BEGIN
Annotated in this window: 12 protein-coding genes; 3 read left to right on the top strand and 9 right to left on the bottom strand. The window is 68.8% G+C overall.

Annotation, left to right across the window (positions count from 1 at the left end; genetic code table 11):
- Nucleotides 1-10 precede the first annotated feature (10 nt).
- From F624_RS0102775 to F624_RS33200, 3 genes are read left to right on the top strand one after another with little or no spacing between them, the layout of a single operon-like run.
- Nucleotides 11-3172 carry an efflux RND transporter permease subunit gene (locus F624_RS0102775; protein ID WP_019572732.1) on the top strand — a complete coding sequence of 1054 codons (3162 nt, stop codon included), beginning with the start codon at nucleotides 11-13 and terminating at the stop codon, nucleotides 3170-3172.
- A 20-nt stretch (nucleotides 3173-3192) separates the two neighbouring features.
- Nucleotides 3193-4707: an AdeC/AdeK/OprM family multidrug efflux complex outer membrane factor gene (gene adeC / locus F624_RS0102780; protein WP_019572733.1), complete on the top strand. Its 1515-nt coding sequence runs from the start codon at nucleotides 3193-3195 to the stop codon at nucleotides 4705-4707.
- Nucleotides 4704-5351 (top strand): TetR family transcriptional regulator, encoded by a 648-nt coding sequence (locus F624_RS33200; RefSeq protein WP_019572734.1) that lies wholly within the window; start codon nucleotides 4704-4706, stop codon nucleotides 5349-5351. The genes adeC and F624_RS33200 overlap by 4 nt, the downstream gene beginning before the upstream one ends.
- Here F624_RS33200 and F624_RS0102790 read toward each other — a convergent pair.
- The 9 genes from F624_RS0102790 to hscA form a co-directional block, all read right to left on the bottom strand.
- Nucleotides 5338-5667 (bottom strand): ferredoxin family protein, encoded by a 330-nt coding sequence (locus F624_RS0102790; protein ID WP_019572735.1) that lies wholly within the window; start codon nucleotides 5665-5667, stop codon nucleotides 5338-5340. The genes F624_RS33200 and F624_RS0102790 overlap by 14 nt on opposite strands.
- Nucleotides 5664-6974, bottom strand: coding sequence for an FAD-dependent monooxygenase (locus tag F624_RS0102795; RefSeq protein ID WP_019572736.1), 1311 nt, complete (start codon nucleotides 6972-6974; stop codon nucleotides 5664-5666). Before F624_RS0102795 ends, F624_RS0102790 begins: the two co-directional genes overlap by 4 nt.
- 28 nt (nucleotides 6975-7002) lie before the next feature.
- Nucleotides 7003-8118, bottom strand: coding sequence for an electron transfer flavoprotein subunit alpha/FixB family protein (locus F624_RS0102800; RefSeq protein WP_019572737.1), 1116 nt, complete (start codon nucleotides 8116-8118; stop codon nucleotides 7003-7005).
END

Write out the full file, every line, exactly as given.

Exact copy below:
Annotated in this window: 12 protein-coding genes; 3 read left to right on the top strand and 9 right to left on the bottom strand. The window is 68.8% G+C overall.

Annotation, left to right across the window (positions count from 1 at the left end; genetic code table 11):
- Nucleotides 1-10 precede the first annotated feature (10 nt).
- From F624_RS0102775 to F624_RS33200, 3 genes are read left to right on the top strand one after another with little or no spacing between them, the layout of a single operon-like run.
- Nucleotides 11-3172 carry an efflux RND transporter permease subunit gene (locus F624_RS0102775; protein ID WP_019572732.1) on the top strand — a complete coding sequence of 1054 codons (3162 nt, stop codon included), beginning with the start codon at nucleotides 11-13 and terminating at the stop codon, nucleotides 3170-3172.
- A 20-nt stretch (nucleotides 3173-3192) separates the two neighbouring features.
- Nucleotides 3193-4707: an AdeC/AdeK/OprM family multidrug efflux complex outer membrane factor gene (gene adeC / locus F624_RS0102780; protein WP_019572733.1), complete on the top strand. Its 1515-nt coding sequence runs from the start codon at nucleotides 3193-3195 to the stop codon at nucleotides 4705-4707.
- Nucleotides 4704-5351 (top strand): TetR family transcriptional regulator, encoded by a 648-nt coding sequence (locus F624_RS33200; RefSeq protein WP_019572734.1) that lies wholly within the window; start codon nucleotides 4704-4706, stop codon nucleotides 5349-5351. The genes adeC and F624_RS33200 overlap by 4 nt, the downstream gene beginning before the upstream one ends.
- Here F624_RS33200 and F624_RS0102790 read toward each other — a convergent pair.
- The 9 genes from F624_RS0102790 to hscA form a co-directional block, all read right to left on the bottom strand.
- Nucleotides 5338-5667 (bottom strand): ferredoxin family protein, encoded by a 330-nt coding sequence (locus F624_RS0102790; protein ID WP_019572735.1) that lies wholly within the window; start codon nucleotides 5665-5667, stop codon nucleotides 5338-5340. The genes F624_RS33200 and F624_RS0102790 overlap by 14 nt on opposite strands.
- Nucleotides 5664-6974, bottom strand: coding sequence for an FAD-dependent monooxygenase (locus tag F624_RS0102795; RefSeq protein ID WP_019572736.1), 1311 nt, complete (start codon nucleotides 6972-6974; stop codon nucleotides 5664-5666). Before F624_RS0102795 ends, F624_RS0102790 begins: the two co-directional genes overlap by 4 nt.
- 28 nt (nucleotides 6975-7002) lie before the next feature.
- Nucleotides 7003-8118, bottom strand: coding sequence for an electron transfer flavoprotein subunit alpha/FixB family protein (locus F624_RS0102800; RefSeq protein WP_019572737.1), 1116 nt, complete (start codon nucleotides 8116-8118; stop codon nucleotides 7003-7005).